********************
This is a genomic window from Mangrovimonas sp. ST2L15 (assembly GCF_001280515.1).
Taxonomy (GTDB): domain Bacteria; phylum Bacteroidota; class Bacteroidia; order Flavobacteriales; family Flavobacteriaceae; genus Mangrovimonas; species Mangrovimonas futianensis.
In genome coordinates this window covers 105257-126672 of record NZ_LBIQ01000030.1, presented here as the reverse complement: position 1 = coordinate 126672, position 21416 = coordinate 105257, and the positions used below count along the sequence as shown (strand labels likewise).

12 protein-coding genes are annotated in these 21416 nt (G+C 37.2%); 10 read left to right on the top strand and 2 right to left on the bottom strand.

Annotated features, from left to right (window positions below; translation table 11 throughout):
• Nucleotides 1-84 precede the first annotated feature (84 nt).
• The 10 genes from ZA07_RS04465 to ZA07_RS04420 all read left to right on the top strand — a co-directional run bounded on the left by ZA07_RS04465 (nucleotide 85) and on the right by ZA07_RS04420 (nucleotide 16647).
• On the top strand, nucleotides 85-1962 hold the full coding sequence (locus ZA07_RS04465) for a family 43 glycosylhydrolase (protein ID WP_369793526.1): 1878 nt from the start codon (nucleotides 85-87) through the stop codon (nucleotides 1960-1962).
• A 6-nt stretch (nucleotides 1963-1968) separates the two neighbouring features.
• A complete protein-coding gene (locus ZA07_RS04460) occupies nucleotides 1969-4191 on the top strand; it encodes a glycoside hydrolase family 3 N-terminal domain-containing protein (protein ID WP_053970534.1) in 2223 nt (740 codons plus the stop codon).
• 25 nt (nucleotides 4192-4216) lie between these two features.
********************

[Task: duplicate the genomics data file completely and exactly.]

This is a genomic window from Mangrovimonas sp. ST2L15 (assembly GCF_001280515.1).
Taxonomy (GTDB): domain Bacteria; phylum Bacteroidota; class Bacteroidia; order Flavobacteriales; family Flavobacteriaceae; genus Mangrovimonas; species Mangrovimonas futianensis.
In genome coordinates this window covers 105257-126672 of record NZ_LBIQ01000030.1, presented here as the reverse complement: position 1 = coordinate 126672, position 21416 = coordinate 105257, and the positions used below count along the sequence as shown (strand labels likewise).

12 protein-coding genes are annotated in these 21416 nt (G+C 37.2%); 10 read left to right on the top strand and 2 right to left on the bottom strand.

Annotated features, from left to right (window positions below; translation table 11 throughout):
• Nucleotides 1-84 precede the first annotated feature (84 nt).
• The 10 genes from ZA07_RS04465 to ZA07_RS04420 all read left to right on the top strand — a co-directional run bounded on the left by ZA07_RS04465 (nucleotide 85) and on the right by ZA07_RS04420 (nucleotide 16647).
• On the top strand, nucleotides 85-1962 hold the full coding sequence (locus ZA07_RS04465) for a family 43 glycosylhydrolase (protein ID WP_369793526.1): 1878 nt from the start codon (nucleotides 85-87) through the stop codon (nucleotides 1960-1962).
• A 6-nt stretch (nucleotides 1963-1968) separates the two neighbouring features.
• A complete protein-coding gene (locus ZA07_RS04460) occupies nucleotides 1969-4191 on the top strand; it encodes a glycoside hydrolase family 3 N-terminal domain-containing protein (protein ID WP_053970534.1) in 2223 nt (740 codons plus the stop codon).
• 25 nt (nucleotides 4192-4216) lie between these two features.